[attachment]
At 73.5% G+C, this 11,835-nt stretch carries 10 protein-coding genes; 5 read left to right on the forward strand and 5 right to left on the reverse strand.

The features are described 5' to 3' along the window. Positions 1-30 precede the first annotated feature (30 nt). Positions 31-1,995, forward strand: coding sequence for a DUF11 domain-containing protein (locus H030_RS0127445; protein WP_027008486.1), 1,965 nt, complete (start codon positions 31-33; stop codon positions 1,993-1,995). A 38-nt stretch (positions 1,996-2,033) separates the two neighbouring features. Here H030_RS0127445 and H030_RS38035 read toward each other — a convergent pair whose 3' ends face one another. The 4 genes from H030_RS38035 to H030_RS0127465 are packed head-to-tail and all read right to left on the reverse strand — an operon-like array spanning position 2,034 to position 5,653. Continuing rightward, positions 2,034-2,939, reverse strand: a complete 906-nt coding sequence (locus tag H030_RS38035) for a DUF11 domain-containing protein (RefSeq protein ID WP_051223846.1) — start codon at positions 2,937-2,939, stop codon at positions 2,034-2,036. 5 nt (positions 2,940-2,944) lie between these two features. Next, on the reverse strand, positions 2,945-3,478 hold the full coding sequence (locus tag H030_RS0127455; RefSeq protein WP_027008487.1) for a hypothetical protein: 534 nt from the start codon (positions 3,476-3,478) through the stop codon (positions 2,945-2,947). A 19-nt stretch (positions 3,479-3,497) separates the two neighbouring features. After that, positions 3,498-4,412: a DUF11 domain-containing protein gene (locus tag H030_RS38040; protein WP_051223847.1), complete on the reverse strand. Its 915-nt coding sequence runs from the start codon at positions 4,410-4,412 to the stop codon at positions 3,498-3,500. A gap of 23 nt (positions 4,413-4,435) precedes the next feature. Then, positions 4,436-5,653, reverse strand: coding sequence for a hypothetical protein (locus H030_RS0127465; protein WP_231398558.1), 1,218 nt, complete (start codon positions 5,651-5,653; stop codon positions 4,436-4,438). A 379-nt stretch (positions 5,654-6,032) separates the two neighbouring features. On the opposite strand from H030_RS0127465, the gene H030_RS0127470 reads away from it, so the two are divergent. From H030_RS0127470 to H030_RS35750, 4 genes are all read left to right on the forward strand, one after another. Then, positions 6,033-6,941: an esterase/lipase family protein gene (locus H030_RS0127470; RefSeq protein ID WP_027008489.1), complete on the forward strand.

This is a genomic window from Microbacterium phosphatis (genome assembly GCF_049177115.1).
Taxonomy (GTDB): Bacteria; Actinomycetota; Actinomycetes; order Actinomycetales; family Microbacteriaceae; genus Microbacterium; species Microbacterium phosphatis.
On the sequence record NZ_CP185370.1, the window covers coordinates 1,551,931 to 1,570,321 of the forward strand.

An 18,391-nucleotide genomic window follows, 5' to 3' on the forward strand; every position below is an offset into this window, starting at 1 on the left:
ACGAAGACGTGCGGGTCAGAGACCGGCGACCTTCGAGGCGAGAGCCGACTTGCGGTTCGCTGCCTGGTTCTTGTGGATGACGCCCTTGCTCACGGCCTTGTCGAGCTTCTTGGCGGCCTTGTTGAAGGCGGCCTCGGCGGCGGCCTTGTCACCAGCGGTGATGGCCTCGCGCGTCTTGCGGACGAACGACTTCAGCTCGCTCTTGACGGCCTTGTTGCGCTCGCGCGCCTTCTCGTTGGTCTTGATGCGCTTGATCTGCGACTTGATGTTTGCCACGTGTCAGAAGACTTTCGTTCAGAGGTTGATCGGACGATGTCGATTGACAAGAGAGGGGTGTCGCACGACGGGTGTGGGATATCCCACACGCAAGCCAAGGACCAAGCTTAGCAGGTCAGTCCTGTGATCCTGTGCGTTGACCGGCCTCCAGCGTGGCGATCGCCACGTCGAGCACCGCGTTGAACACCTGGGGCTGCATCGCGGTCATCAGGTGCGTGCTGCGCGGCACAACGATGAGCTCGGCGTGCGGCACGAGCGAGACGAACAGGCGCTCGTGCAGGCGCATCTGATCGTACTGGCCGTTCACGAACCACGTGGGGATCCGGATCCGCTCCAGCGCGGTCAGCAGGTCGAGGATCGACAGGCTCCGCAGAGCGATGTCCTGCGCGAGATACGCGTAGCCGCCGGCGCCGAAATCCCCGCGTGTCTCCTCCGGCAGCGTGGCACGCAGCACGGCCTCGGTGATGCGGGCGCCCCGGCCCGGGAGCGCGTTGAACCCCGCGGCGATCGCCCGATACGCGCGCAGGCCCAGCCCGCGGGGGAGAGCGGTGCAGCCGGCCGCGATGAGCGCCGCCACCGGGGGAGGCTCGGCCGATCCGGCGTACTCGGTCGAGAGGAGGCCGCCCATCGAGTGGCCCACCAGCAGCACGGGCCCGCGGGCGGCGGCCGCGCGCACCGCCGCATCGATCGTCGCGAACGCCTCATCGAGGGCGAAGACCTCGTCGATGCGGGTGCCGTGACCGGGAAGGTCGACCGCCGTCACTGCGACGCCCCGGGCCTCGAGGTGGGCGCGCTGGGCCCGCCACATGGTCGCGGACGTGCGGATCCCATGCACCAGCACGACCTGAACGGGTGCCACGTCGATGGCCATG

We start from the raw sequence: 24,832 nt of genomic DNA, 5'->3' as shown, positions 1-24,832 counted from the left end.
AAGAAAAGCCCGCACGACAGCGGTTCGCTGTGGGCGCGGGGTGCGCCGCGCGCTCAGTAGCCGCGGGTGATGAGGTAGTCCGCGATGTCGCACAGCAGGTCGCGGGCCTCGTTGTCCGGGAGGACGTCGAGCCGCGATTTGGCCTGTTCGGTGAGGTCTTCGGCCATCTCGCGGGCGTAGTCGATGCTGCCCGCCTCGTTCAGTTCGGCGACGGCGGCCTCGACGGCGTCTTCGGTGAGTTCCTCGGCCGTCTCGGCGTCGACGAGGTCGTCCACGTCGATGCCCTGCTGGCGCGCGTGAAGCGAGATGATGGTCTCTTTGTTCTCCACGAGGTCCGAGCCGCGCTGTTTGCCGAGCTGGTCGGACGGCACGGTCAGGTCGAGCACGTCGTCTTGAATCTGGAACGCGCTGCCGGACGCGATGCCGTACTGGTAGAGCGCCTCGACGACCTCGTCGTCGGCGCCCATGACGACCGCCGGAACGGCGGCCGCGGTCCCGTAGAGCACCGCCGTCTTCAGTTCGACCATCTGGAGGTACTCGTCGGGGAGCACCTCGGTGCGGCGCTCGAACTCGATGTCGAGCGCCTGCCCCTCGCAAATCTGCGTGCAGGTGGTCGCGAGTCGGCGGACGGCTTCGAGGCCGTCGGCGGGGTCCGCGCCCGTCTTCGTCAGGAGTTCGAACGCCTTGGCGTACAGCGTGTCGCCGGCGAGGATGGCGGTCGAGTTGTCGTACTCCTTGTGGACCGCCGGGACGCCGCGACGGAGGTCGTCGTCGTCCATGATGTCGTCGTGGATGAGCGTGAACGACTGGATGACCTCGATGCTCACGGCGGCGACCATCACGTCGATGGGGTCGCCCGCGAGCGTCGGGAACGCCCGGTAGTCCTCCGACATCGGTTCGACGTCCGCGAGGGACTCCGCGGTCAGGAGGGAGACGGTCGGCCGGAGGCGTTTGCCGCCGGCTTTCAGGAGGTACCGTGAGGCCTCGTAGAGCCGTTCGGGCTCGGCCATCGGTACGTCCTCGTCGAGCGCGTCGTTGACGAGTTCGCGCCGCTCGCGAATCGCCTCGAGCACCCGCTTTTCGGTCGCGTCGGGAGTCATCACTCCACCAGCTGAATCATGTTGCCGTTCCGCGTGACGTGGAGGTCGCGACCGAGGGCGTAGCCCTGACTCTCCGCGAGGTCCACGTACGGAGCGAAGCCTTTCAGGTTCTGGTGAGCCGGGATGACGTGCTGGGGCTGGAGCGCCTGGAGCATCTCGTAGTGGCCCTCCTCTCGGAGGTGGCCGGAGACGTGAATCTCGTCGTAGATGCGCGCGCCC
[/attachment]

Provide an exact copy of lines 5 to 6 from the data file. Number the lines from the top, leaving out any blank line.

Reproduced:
On the sequence record NZ_CP185370.1, the window covers coordinates 1,551,931 to 1,570,321 of the forward strand.

An 18,391-nucleotide genomic window follows, 5' to 3' on the forward strand; every position below is an offset into this window, starting at 1 on the left: